During the Next OnAir Talks series on Cloud AI, we heard a lot of customers asking for insight into starting AI projects. Moore addressed this during the C2C Rockstar Conversation and noted that the very first thing you need to do is discuss whether the experience you're trying to accomplish is for your business or the customer. To answer this, you must be able to uncover what is most important to the customer and what business efficiencies you're trying to accomplish. 

Beyond just looking at the outcome experience, Moore noted you need to also understand how AI affects everyone involved. “You got to ask who’s currently affected both in your organization as well as existing customers and third-party stakeholders. Begin with the problem, then look at how it would have to change an organization and be ready for that.”  

With the above questions answered, Moore suggests being mindful of things like regulations in your industry as well as potential technology blockers. “Get a senior-level sponsor early on,” he said. “It’s really important to have the hearts and minds of high-level sponsors who can help move that change management forward.”   

  1.     How to Determine Useful vs. Wasteful AI 

Moore is passionate about making sure technology is useful to not only businesses, but also to society at large, and he says there are ways of identifying what is useful versus what is wasteful AI. “You have to have measurements to know whether your AI system is succeeding or not,” he insisted. “Getting those metrics into place is the most important part of this.”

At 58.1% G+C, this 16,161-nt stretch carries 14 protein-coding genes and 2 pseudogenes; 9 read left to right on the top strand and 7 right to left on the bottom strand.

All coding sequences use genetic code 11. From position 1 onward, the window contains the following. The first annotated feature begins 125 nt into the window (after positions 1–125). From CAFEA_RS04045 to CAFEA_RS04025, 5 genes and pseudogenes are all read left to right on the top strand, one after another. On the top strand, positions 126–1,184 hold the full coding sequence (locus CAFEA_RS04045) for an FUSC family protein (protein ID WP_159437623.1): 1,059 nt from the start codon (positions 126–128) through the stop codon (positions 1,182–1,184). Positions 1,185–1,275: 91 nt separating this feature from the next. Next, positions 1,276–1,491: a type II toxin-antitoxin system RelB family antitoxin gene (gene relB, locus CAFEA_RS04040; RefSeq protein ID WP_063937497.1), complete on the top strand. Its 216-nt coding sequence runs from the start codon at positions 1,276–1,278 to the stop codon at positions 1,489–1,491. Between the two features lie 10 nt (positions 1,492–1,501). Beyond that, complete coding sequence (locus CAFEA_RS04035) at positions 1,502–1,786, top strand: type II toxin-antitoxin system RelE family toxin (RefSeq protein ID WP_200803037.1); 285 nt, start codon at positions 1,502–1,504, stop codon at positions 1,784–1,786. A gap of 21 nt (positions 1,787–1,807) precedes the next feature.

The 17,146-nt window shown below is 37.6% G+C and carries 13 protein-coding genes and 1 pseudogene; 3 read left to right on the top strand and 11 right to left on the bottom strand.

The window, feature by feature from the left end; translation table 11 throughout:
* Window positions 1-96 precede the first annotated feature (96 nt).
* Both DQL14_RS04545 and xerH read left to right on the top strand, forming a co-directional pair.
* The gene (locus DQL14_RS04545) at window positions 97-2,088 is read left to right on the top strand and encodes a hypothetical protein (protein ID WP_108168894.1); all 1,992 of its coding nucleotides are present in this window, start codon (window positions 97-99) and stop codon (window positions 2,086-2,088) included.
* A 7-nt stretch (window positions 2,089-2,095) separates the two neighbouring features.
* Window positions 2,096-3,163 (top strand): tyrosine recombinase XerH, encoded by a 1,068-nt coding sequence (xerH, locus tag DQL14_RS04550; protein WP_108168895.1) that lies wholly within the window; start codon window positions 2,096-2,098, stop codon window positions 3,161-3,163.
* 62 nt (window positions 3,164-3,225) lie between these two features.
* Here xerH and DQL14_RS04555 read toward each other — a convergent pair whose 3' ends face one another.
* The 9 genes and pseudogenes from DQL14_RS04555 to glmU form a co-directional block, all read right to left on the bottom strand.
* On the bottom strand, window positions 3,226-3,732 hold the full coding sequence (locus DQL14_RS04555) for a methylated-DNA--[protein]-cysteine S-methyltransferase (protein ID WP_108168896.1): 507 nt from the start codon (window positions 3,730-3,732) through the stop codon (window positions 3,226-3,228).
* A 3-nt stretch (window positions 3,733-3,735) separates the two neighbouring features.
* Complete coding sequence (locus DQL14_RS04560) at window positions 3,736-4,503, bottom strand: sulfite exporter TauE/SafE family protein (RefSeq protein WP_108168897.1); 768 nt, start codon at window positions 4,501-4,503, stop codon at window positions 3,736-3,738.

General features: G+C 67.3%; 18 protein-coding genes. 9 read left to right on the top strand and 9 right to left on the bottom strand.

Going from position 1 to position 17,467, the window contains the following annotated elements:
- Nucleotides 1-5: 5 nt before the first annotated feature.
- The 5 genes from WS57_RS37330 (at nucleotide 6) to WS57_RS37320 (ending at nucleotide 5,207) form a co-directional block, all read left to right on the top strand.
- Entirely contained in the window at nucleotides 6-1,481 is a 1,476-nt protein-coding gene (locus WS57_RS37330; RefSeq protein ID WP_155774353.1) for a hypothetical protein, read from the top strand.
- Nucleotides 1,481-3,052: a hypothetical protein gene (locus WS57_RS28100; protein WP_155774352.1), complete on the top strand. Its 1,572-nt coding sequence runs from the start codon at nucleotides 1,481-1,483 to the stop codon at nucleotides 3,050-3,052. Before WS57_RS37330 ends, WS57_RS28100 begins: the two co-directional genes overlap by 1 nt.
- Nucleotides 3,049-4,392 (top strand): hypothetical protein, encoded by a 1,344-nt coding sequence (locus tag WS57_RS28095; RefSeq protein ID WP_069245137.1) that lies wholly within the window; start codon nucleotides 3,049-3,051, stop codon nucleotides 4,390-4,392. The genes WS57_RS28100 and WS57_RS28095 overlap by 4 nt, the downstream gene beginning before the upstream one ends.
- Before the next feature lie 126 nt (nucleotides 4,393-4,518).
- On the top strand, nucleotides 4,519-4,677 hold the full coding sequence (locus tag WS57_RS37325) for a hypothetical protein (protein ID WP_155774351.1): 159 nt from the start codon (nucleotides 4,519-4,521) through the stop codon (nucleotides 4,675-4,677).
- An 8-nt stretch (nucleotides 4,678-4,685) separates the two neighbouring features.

He summarized it by describing advertising in the early days of AI where most businesses used the technology to predict if a customer would click on a link that was presented to them. The intention should be different today as AI has evolved. He recommended training systems on more long-term goals now, focusing on whether your organization's audience will make a purchase and become repeat customers.

Moore describes the importance of solving for a specific business problem rather than trying to predict a specific action. “Whether metrics of success are simply the application accuracy or regression accuracy of the underlying machine learning tells me that we are just trying to be good at predicting a specific thing, rather than solving an end-to-end business problem.”

  1.     When Done Right, AI Is Good for Everyone

Although Moore is widely known for his work in computer science, he is also very committed to addressing problems that affect everyone. The last time he and I talked, he told me that technologists need to do their part and actually help make our planet better for our children and grandchildren. During the C2C Rockstar Conversation, he noted his concern with the current carbon emissions and energy consumption in the world and explained how Google Cloud has been heavily investing in low-energy data centers to eventually become carbon neutral. 

One way Google Cloud is accomplishing this is through deep reinforcement learning on Google Cloud. “With this technology, we learned how to make data centers autonomously control themselves to use less energy,” he said. “That worked out well enough that we now have a product on the Google Cloud Platform for building energy management, which in general is able to work outside the world of just data centers, but for other clusters of buildings, too.”

As we look to technology to help solve not only business problems, but societal problems as well, Andrew Moore and his team at Google Cloud are taking the steps necessary to make analytics, AI, and machine learning tools we can use. He’s approaching it from all angles, deploying his extensive knowledge in the space, and working with others for a better future.

Make sure to register for the next Rockstar Conversation with Urs Hölzle, taking place on Oct. 8. Register here. Don't delay—space is limited.

 

Topics: Industries, Analytics, AI, Machine Learning